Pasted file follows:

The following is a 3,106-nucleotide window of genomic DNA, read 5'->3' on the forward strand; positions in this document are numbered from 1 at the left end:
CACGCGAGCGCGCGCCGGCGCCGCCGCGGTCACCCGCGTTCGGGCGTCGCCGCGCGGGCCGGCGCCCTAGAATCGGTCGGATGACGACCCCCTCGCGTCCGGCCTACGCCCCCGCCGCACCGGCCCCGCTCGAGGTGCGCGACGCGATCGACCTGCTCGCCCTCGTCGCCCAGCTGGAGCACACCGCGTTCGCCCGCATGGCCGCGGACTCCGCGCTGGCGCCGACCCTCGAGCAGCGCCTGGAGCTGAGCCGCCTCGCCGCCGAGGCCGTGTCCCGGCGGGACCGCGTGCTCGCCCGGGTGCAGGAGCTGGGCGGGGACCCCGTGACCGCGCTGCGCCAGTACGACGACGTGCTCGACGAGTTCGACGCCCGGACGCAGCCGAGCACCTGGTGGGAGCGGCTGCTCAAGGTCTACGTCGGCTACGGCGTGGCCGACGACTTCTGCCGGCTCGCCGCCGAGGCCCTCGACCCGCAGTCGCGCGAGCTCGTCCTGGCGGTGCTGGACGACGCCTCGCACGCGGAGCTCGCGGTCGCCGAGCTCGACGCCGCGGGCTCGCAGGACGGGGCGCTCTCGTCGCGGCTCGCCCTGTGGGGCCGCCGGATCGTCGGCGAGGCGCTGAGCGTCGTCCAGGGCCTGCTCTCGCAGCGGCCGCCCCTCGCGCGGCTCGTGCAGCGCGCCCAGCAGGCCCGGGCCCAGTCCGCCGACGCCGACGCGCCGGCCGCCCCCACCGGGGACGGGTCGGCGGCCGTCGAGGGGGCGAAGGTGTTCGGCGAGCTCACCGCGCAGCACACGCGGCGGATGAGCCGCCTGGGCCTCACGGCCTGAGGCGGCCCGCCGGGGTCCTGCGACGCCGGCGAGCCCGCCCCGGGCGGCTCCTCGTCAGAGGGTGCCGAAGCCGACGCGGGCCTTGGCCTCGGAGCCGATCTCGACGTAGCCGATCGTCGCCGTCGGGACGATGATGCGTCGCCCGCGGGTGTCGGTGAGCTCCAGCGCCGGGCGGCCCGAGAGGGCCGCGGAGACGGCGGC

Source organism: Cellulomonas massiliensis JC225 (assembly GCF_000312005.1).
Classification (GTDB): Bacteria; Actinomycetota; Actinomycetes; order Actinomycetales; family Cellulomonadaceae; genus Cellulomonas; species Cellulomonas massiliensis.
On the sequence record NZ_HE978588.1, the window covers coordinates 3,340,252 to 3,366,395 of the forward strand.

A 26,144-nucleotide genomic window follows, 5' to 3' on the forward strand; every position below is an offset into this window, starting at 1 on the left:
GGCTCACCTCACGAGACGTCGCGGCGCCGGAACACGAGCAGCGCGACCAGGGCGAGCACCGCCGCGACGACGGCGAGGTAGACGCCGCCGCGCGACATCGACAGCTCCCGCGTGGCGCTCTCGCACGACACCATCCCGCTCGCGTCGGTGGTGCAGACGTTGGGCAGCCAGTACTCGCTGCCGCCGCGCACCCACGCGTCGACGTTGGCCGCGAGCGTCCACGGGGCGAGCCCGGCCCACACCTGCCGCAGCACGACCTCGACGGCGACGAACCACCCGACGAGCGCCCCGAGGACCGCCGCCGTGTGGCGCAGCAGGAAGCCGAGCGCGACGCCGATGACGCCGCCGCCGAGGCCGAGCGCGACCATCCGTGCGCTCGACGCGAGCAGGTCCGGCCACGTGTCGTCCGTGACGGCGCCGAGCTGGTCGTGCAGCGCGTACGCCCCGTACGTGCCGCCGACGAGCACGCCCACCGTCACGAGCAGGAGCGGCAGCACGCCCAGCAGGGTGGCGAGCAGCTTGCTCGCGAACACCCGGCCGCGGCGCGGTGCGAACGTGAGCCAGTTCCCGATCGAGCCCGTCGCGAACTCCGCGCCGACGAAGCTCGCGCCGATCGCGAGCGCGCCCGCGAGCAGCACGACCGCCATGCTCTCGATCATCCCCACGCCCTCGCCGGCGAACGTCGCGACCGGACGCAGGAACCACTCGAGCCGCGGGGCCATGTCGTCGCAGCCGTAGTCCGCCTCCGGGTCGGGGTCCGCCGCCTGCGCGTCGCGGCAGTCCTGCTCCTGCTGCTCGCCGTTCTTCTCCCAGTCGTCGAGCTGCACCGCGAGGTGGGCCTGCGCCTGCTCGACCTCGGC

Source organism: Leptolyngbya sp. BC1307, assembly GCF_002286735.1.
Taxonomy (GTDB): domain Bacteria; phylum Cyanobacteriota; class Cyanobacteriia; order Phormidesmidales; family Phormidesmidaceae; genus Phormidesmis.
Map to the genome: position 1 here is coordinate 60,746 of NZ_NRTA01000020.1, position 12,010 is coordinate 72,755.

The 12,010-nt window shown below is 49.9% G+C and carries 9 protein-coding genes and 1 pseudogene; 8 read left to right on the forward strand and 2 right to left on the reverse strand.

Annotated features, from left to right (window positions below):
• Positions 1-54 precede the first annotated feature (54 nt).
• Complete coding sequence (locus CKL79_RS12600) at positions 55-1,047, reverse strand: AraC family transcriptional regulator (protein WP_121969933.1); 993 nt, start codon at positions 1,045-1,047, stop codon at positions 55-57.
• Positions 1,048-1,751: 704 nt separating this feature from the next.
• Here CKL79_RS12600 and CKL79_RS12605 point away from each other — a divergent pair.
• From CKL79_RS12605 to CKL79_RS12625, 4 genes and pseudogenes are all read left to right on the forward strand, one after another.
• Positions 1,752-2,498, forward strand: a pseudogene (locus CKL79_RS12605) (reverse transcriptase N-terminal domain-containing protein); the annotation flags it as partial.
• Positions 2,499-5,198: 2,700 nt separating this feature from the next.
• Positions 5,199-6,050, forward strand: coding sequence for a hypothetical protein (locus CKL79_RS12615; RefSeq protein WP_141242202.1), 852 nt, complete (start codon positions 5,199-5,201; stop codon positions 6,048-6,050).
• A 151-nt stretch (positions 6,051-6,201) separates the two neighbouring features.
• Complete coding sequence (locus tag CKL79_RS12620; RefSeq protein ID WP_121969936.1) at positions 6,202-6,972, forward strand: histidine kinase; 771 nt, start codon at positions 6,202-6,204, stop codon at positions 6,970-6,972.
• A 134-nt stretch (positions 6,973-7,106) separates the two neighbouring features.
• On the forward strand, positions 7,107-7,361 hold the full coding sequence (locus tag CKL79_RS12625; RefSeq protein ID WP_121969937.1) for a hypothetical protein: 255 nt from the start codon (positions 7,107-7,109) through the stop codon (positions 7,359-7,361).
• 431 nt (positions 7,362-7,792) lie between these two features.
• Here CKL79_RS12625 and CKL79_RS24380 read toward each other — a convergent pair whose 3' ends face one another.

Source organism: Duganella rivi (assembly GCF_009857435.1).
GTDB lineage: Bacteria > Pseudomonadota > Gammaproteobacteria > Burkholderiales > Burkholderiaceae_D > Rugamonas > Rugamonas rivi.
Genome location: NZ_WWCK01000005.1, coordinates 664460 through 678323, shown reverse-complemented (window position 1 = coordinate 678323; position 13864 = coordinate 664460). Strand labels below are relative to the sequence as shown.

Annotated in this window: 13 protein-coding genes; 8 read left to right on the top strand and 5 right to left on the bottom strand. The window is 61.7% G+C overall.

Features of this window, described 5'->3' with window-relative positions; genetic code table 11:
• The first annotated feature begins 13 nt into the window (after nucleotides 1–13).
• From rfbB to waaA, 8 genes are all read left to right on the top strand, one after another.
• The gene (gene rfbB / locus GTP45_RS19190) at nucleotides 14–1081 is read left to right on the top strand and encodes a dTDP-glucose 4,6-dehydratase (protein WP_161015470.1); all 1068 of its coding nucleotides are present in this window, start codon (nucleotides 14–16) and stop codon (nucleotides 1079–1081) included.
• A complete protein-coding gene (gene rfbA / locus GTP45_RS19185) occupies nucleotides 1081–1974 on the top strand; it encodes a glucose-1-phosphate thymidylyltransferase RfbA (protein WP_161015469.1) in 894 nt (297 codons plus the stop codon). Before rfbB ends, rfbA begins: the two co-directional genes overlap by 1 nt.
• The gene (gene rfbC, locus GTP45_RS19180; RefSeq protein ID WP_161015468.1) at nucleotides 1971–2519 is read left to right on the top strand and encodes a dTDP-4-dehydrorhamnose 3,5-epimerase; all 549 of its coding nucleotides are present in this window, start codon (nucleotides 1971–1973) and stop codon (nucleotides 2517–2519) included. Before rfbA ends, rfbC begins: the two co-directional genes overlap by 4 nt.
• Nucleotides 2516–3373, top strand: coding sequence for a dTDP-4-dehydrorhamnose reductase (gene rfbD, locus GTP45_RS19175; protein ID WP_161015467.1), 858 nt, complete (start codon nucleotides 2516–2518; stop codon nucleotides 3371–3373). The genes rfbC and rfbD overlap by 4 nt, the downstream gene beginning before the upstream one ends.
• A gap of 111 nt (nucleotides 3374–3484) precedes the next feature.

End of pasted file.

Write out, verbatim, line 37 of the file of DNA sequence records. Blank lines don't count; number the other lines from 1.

• Nucleotides 2516–3373, top strand: coding sequence for a dTDP-4-dehydrorhamnose reductase (gene rfbD, locus GTP45_RS19175; protein ID WP_161015467.1), 858 nt, complete (start codon nucleotides 2516–2518; stop codon nucleotides 3371–3373). The genes rfbC and rfbD overlap by 4 nt, the downstream gene beginning before the upstream one ends.